All of us here want to save our kids from any hurts we can, and yet, once they are grown up we really can't without sending a message to them that we don't trust them. We MAY indeed know better, but perhaps OUR parents knew better too when we were out there doing some stupid stuff as young people. And we did it anyway, and we learned too. It's the way it is, from the time they are born it's an exercise in letting them go. Sigh. All of us here are in some form of that letting go process, letting them go out the door to school can hurt our mommy hearts. Your daughter may walk into the arms of a bad dude and live to regret it AND you will be there if/when that happens to console her broken heart. OR they may surprise you and turn it all around............we never know how it will turn out.............hang in there, you were willing to listen to us......... be willing to listen to her, you will gain more in listening then you will in being 'right'.................hugs.............
  10. buddy

    buddy New Member

    I'm glad you posted, I worried that in written form you might not hear that we really do care. I have known these folks for a while now and they are the real deal.

    I hope your husband will feel the same, and I hope given anything similar, I'd be as open to sincere support as you are. You are a loving mother. Keep us updated!
  11. DDD

    DDD Well-Known Member

    Even without the "Marine" aspect it is really, really hard to cope with what you are sure is an inappropriate coupling. I honestly "thought" that I had provided the right degree of support to my easy child and his SO who due to an expected baby were headed "down the aisle". It has been over twenty years and somehow I "blew it". In retrospect I honestly don't think that I "blew it" was blown. I loved that son with all my heart. Circumstances came about that he evidently believed he had to choose. Sigh. She agreed to have the children that he wanted to have and to become involved in a common religion. He is still a easy child BUT his wife hs managed to keep him from having contact with his family. Heartbreak.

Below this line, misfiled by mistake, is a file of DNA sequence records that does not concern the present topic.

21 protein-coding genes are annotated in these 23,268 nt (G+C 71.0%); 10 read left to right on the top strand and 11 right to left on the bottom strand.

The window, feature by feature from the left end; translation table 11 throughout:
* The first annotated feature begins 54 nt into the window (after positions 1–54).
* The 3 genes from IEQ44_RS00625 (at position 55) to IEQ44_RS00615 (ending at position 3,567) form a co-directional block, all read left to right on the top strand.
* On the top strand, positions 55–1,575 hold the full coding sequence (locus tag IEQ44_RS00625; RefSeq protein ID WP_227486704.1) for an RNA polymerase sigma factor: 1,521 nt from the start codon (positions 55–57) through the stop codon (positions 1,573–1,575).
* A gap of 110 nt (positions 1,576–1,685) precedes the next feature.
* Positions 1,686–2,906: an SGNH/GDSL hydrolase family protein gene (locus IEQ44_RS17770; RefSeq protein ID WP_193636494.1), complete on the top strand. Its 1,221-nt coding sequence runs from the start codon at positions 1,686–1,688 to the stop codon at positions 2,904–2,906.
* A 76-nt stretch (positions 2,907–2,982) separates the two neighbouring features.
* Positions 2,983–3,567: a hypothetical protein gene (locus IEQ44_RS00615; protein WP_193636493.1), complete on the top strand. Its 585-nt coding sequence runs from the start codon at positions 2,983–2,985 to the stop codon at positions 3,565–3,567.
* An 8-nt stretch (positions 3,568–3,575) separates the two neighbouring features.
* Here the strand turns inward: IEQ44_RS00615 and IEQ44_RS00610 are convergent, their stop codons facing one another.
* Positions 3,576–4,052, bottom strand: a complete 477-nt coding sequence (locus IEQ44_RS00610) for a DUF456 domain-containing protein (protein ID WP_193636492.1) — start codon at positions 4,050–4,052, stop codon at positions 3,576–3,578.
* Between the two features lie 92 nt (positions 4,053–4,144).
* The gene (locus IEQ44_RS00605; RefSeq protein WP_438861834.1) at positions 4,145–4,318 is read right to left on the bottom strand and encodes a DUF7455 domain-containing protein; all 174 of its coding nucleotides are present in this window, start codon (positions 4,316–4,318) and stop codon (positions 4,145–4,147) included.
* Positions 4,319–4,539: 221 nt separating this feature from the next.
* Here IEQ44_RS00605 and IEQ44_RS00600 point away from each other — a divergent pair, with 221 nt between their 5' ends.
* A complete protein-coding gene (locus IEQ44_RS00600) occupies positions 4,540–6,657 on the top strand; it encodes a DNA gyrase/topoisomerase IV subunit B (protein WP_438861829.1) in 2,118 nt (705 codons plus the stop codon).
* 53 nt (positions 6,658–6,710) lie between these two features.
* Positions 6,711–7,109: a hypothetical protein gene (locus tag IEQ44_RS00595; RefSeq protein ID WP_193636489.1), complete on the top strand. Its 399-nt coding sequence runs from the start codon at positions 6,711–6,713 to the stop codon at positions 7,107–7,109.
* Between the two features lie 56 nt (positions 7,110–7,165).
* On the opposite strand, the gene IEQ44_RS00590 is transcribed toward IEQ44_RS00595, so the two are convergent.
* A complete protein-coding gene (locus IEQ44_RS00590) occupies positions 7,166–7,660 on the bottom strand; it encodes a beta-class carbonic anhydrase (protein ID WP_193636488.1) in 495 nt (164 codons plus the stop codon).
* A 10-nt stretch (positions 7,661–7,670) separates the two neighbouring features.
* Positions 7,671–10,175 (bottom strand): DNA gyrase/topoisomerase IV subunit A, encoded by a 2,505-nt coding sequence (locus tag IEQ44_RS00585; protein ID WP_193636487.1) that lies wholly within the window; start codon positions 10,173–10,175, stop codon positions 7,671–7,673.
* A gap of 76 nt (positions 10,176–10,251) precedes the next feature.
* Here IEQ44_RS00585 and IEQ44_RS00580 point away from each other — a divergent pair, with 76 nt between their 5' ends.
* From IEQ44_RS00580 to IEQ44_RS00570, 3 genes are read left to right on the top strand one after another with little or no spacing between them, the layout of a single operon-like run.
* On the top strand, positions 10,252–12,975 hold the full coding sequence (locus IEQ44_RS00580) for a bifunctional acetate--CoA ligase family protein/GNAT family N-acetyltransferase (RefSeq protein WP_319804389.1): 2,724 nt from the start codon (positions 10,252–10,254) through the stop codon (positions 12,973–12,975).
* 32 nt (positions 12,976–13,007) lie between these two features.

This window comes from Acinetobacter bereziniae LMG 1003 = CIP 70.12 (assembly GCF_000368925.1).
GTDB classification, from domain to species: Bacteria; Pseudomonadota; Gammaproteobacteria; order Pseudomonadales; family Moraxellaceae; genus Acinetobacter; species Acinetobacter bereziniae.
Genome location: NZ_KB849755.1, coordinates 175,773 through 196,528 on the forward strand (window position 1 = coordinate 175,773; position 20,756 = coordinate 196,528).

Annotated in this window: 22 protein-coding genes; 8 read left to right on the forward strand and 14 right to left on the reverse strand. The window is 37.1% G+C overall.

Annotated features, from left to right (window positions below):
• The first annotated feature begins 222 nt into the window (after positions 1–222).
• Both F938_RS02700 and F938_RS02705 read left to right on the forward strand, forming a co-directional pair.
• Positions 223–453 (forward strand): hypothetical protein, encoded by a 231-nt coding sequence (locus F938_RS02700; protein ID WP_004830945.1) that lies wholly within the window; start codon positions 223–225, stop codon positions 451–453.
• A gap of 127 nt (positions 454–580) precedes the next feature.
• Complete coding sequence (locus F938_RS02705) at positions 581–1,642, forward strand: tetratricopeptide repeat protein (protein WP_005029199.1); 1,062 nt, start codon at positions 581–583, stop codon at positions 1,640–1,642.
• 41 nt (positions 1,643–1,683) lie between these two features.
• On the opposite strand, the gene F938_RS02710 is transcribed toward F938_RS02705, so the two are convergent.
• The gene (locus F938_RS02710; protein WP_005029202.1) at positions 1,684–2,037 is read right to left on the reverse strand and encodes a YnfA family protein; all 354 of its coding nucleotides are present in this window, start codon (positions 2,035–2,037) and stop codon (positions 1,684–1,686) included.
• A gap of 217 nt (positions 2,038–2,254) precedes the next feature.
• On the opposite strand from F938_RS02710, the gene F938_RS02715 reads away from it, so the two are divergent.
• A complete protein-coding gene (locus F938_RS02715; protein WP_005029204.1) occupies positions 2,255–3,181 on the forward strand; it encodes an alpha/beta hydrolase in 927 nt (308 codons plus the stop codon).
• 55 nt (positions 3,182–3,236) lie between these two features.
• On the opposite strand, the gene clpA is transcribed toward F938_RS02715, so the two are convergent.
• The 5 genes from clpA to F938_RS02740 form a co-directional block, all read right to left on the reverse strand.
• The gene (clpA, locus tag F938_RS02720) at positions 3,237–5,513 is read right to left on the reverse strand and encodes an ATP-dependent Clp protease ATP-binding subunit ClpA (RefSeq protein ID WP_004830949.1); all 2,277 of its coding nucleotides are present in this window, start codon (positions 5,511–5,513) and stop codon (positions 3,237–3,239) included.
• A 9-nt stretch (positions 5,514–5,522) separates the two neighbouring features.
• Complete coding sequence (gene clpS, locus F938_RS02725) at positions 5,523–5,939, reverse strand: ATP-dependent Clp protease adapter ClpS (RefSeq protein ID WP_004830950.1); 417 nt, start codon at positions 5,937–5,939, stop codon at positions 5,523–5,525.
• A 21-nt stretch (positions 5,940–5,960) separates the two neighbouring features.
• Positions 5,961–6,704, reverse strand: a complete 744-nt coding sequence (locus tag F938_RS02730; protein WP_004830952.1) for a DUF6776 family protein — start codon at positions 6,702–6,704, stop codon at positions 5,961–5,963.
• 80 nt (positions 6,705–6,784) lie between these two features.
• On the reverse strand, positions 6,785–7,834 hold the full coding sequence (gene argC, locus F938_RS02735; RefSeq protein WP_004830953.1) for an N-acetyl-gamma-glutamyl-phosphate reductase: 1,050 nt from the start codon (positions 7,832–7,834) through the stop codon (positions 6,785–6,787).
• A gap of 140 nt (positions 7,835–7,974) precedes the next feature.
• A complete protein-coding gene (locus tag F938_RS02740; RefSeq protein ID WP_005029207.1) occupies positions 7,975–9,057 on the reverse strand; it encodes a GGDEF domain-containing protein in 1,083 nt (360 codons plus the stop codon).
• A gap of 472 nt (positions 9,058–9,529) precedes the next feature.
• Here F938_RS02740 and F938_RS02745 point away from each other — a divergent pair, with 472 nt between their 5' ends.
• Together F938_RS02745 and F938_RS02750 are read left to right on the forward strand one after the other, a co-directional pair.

Now, sigh, I have my grandson who is enmeshed with a woman who ALSO wants him to HERSELF. Based on past experience we have kept our mouths shut and "welcomed" her into the family It is not enough. Sigh. I am 72 and I still don't understand how a "lover" "mate" can undermine decades of a loving relationship. It can and does happen. It's an itch but no good comes from trying to stop the train barrelling down the track. Do your best to role may work. Hugs DDD
  12. DammitJanet

    DammitJanet Well-Known Member Staff Member

    This might let you know I understand better than my first post did.

    My son went into the Marines at 18. He was supposed to get married the week he got home from boot camp but his fiance had cheated on him while he was in boot camp so he left her at the alter. Now he went to his training at Lejeune for those few weeks and then went to his MOS school. That took from the middle of June until he left for MOS school on July 11th.. Then he graduated his MOS school sometime in November and ended up at his first duty station at the end of November. He met some girl at his MOS school and she followed him out to Quantico where he was stationed and they got married in January. So he went from dumping his fiance in June to marrying another girl in 6 months. Yeah...dumb. Then not 18 months later he catches her cheating on him and he divorces her. That would put him at lets see. He married her when he was 19....he turned 20, that year so he caught her cheating at 21 when he kicked her out. Took a year for the divorce so he was 22.. But he had met the new girl while he was waiting. He is now 28, and his daughter is 5...almost 6. She was born in 2007. He would have kicked his wife out in Aug 05. He was with his new wife in the winter of 06 but they werent married yet. They got pregnant in the fall of 06 and then married in Dec of 07 after their daughter was born in july of 07. son didnt take any time either. LOL.